I had asked around my many iPad-using friends to find out what they use for Office Productivity. Some had purchased the Office App. Others use a myriad of other tools which have sprung up to close the gap between Office Documents and the iPad. When I asked what they thought of the solutions, there were varying degrees of satisfaction – from ‘not happy with the solution’ to ‘it’ll do for now’. None of those responses enticed me to try the solutions…I thought ‘there’s gotta be something better’!

Regular readers to this Blog will not be surprised that I finally got a remarkable solution – from my 85-year-old Uncle!!! Of course. Leave it to him to come up with a F-R-E-E and easy-to-use App that allows you to work within the Microsoft Office ecosystem on your iPad (Word, Excel, Powerpoint).

…and what is this wondrous app??? It is called CloudOn (www.cloudon.com) and let me tell you, it has changed my world on my iPad. One word of caution…the service is so terrific (and did I mention F*R*E*E), that it has, at times, gone down. Not my app, but the main website. Apparently, they will not allow new users to download the app if their capacity is hitting critical mass. If this happens to you, just try back a day or two later.

Anyway, what does it look like and how does it work?

First, you need to download and install the CloudOn App (it works on i-Things and on Android). CloudOn piggybacks on your DropBox installation, so if you haven’t set that up on your PC and iPad, then you need to download that service first (I haven’t tried it, but CloudOn is also supposed to work with the online storage BOX and Google Drive). For more information on DropBox, please read this Blog Post from September.

Now, let’s see how easy it is to use. Here is a document that I started on my PC (click on an image to enlarge):

Word Document Sample for CloudOn started on PC

Now, I will save this document to my DropBox folder and move over to my iPad…Tap the CloudOn icon on my iPad:

CloudOn icon

The window which appears will display your DropBox documents:

CloudOn Initial Screen

Scroll across until you see the document that you want to edit and double-tap the document to open it:

CloudOn Select Document

Add/Edit/Delete to your heart’s content:

CloudOn changed document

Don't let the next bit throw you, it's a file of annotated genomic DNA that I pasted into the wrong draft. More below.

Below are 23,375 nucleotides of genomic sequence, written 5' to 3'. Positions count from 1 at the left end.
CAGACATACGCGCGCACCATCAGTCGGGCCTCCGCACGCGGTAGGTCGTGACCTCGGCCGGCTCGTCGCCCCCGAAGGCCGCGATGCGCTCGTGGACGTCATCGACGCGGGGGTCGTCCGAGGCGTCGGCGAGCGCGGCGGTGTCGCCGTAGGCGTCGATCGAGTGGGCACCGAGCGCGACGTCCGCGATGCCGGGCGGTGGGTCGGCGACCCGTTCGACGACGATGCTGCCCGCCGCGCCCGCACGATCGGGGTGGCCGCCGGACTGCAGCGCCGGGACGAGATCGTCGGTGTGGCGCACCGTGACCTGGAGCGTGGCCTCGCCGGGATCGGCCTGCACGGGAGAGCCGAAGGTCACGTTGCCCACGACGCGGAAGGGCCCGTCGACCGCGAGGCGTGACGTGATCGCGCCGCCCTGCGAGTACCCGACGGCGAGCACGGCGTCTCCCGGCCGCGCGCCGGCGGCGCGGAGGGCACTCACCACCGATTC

Any changes to the document are automatically saved (no function).

Open the document up back on your desktop and you’ll see the changes!

Suddenly, my iPad just became a much more useful productivity tool…thank you, CloudOn!!

How do I convert my Video/Audio files to view/listen on my PC?

There are what feels like a million different audio and video formats – each of which plays on a different device. GRRRRRRRR!!!! So frustrating…I never seem to have the correct format for the correct device.

A good friend of mine had to take video for work, then upload it to the web in a WAV format. She figured…simple. Simply put the SD card from the camera in her PC and upload from there. Imagine her surprise when the format on the disk didn’t match the format that needed to be uploaded. What do do, what to do?

Luckily, we were able to find a FREE utility, ConverterLite, that is very easy to use. The only downside is the installation. Installation is a bit ugly. The install isn’t difficult, but the installer desperately wants to install a lot of bloatware (probably to help subsidize the free downloads). If you remain alert during the installation, you can avoid adding a lot of ‘stuff’ you don’t want on your computer.

So, let’s get started! First go to www.converterlite.com and click the ‘Download Now – It’s Free’ button. Save the file to your desktop, then double-click to begin the install. Here’s where you need to PAY ATTENTION:

Beware of the unintentional bloatware installation

On this screen, change the installation type from ‘Express’ to ‘Custom’. Once you do that, UNCHECK each of the options (unless you actually want the extra software installed). Click ‘Accept’ to continue the installation.

There will be several (I didn’t count how many) screens following which will each be trying to install additional software. Read each screen carefully and decide whether you want to Accept or Decline that portion of the installation. We want to install ‘ConverterLite’, but not a raft of other software.

Once the software is installed, you can click ‘ConverterLite’ from your desktop icon or program menu. Here’s the main (very simple) menu:

Click on the icon which represents the type of file you need to convert. When you click on it, an Explorer window will open. Navigate until you find the file that you want to convert and highlight it:

Then, click ‘Open’. You can select as many files as you like for converting – they will all list to the right side on ConverterLite’s home screen. That said, select all ‘Audio’ if you’re converting Audio files or ‘Video’ if you’re converting all Video files…don’t mix and match: